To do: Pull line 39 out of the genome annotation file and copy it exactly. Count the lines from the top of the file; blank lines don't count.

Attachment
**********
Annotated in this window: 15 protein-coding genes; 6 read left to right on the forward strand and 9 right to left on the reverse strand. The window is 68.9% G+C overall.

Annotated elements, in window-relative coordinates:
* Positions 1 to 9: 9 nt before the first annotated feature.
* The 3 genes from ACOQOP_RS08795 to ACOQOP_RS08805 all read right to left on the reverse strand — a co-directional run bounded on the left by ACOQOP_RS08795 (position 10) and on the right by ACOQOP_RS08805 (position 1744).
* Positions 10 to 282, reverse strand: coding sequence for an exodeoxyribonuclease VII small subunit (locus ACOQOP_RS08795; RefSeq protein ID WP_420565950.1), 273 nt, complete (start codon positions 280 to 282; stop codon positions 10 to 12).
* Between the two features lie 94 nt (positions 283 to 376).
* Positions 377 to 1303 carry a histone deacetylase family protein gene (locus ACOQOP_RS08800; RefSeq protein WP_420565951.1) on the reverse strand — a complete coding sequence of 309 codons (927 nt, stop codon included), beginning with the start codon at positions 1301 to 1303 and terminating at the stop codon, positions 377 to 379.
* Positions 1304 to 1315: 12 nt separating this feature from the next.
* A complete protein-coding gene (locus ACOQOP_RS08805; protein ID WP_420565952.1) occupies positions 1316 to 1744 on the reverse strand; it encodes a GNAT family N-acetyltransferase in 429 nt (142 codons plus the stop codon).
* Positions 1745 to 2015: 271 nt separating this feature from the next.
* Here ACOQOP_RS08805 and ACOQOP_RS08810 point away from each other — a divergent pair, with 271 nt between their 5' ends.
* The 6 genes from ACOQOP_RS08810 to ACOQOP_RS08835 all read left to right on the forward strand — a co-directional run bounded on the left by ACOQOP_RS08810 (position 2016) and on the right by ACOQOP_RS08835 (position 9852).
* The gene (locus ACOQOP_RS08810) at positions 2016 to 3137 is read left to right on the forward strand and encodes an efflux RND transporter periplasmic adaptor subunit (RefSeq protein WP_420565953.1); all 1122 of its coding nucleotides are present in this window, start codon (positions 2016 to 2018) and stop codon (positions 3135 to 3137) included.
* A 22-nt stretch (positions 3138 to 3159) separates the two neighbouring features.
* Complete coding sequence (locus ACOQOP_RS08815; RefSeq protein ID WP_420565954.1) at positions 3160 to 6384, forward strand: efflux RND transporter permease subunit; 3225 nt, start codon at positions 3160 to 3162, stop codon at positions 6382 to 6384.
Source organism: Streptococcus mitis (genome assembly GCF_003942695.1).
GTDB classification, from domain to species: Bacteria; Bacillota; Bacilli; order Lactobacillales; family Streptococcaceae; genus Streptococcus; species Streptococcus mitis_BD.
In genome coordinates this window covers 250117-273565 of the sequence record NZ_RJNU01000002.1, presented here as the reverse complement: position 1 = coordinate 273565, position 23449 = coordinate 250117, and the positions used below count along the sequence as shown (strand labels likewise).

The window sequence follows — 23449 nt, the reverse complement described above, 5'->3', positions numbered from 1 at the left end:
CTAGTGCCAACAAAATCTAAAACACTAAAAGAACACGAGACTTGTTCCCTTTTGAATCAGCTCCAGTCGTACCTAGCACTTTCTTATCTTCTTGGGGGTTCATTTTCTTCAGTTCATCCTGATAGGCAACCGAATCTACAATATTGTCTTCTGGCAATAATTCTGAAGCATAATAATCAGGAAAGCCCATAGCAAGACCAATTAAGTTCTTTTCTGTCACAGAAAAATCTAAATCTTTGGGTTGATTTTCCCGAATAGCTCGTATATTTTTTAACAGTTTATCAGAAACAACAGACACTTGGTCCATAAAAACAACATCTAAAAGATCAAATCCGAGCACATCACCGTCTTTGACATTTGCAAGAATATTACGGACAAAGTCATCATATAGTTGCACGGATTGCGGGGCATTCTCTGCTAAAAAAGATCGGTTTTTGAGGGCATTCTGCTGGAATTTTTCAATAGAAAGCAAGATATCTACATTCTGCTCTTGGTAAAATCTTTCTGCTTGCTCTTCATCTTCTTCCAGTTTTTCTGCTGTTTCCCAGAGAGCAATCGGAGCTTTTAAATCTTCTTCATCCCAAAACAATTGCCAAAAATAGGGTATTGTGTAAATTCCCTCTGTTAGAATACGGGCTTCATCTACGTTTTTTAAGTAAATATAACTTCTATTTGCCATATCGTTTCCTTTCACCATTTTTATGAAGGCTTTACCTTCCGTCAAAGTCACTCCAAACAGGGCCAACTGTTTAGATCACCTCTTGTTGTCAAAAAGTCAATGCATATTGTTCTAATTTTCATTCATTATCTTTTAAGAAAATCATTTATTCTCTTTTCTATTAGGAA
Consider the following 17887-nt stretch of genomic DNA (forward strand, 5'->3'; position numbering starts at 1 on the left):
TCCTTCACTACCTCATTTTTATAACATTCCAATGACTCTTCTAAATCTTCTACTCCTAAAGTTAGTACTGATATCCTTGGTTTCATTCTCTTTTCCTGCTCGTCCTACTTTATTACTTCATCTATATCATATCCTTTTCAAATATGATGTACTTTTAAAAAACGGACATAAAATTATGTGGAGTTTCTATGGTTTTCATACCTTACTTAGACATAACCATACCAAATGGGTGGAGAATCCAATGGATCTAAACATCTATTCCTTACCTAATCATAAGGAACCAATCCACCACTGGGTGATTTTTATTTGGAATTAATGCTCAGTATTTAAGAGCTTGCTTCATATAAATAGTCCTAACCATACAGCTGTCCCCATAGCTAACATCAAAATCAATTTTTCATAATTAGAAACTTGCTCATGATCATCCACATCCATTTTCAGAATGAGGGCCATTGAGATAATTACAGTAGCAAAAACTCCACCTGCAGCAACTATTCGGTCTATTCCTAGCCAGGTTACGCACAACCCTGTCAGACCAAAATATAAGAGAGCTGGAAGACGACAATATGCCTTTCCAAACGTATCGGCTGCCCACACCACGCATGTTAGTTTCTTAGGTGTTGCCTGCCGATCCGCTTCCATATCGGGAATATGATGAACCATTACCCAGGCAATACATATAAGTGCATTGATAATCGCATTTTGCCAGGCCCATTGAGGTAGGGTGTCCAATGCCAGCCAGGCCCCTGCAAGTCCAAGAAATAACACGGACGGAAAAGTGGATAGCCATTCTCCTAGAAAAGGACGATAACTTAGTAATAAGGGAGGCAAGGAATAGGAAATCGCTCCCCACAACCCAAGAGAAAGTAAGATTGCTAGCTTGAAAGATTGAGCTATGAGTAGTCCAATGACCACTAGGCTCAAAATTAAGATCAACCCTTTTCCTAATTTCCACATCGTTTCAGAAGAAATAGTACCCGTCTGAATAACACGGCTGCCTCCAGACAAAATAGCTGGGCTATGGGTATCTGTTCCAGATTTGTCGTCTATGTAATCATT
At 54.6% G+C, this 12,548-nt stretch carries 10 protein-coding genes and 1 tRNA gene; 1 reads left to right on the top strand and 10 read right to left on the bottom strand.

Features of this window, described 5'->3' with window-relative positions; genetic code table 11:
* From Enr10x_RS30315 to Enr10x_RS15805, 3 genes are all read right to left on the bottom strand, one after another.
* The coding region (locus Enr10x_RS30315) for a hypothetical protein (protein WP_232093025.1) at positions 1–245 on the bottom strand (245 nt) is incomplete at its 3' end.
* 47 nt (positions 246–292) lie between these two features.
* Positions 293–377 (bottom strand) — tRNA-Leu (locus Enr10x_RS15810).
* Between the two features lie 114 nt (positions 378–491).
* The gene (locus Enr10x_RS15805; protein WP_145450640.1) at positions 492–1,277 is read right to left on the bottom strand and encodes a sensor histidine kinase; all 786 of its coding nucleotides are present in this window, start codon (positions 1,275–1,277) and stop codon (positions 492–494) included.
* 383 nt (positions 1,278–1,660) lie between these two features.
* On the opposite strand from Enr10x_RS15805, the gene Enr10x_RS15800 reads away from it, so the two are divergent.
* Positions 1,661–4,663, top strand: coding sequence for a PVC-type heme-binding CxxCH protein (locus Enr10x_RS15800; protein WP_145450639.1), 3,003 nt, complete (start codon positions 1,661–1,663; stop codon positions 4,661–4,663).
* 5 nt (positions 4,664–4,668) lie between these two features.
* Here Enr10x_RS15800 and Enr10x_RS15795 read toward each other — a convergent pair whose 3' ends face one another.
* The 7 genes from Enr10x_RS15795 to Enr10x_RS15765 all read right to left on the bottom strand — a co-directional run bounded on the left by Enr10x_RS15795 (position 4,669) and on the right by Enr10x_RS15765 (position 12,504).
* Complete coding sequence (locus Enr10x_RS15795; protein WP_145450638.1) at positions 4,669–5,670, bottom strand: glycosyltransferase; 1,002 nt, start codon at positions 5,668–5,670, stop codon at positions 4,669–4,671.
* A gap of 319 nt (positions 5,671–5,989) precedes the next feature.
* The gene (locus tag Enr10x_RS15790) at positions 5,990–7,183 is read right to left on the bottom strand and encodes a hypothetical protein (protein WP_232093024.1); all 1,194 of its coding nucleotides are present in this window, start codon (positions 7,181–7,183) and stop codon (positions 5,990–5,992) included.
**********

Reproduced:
* The gene (locus tag Enr10x_RS15790) at positions 5,990–7,183 is read right to left on the bottom strand and encodes a hypothetical protein (protein WP_232093024.1); all 1,194 of its coding nucleotides are present in this window, start codon (positions 7,181–7,183) and stop codon (positions 5,990–5,992) included.